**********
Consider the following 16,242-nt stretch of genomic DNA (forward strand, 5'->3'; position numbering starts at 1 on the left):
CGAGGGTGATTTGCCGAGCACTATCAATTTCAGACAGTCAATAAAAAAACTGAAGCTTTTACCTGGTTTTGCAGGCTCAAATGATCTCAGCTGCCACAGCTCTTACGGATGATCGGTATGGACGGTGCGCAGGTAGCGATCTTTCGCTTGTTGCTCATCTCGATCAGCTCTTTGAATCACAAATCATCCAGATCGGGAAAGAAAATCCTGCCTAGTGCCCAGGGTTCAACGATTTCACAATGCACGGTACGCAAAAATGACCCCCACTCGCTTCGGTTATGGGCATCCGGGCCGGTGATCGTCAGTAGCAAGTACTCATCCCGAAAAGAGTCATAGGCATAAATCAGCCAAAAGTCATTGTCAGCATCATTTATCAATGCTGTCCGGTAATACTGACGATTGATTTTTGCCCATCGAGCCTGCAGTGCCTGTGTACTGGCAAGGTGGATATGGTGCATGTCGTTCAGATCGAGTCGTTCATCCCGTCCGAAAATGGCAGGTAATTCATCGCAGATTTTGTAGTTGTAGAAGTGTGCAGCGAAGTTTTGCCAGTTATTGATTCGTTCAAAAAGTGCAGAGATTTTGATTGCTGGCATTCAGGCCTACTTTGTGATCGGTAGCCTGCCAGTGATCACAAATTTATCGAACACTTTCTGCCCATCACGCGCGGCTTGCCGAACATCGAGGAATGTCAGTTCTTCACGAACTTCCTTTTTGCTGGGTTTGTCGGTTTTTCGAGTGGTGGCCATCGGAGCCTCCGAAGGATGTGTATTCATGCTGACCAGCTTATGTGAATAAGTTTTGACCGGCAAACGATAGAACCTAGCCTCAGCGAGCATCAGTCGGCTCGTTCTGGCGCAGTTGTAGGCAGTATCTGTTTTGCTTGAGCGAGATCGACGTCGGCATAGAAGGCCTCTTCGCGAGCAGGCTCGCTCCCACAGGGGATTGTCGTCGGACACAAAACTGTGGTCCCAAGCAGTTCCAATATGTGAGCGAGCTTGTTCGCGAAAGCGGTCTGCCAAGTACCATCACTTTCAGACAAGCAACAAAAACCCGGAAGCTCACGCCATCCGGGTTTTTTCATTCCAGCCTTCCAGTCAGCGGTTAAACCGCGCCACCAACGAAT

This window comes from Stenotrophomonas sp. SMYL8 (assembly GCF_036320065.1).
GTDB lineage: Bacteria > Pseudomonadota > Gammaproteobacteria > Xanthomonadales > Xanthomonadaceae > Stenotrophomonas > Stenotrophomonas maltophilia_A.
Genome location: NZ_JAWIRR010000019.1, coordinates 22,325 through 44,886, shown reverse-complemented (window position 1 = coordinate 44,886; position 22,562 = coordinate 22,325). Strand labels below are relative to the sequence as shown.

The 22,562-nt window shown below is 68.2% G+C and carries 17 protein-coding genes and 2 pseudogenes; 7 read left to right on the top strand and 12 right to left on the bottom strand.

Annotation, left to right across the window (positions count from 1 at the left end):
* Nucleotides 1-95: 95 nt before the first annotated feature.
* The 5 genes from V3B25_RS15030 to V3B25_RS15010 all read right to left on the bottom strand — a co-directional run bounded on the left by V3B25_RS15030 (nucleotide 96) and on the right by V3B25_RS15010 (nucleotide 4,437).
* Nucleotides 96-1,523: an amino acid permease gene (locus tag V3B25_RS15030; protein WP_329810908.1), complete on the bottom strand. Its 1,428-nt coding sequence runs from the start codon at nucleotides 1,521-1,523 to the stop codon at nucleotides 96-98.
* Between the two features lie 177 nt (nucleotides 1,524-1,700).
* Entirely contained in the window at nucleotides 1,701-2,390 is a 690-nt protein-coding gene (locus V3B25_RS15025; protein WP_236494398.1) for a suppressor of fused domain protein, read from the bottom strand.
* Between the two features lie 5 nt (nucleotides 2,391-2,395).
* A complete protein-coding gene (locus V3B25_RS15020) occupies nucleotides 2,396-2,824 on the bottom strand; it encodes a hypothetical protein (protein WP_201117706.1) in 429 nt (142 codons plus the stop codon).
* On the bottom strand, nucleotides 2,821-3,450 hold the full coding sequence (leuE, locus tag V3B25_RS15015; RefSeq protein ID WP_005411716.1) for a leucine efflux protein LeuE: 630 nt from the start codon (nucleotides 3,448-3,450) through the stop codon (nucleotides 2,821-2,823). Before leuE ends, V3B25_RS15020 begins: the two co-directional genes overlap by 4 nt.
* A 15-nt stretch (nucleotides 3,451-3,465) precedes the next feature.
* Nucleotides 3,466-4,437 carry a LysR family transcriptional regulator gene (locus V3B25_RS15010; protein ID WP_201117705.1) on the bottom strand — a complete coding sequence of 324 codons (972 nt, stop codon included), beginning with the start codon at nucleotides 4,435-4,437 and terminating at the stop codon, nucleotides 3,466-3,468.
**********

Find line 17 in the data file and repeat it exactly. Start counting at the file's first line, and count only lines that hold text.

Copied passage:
* Nucleotides 3,466-4,437 carry a LysR family transcriptional regulator gene (locus V3B25_RS15010; protein ID WP_201117705.1) on the bottom strand — a complete coding sequence of 324 codons (972 nt, stop codon included), beginning with the start codon at nucleotides 4,435-4,437 and terminating at the stop codon, nucleotides 3,466-3,468.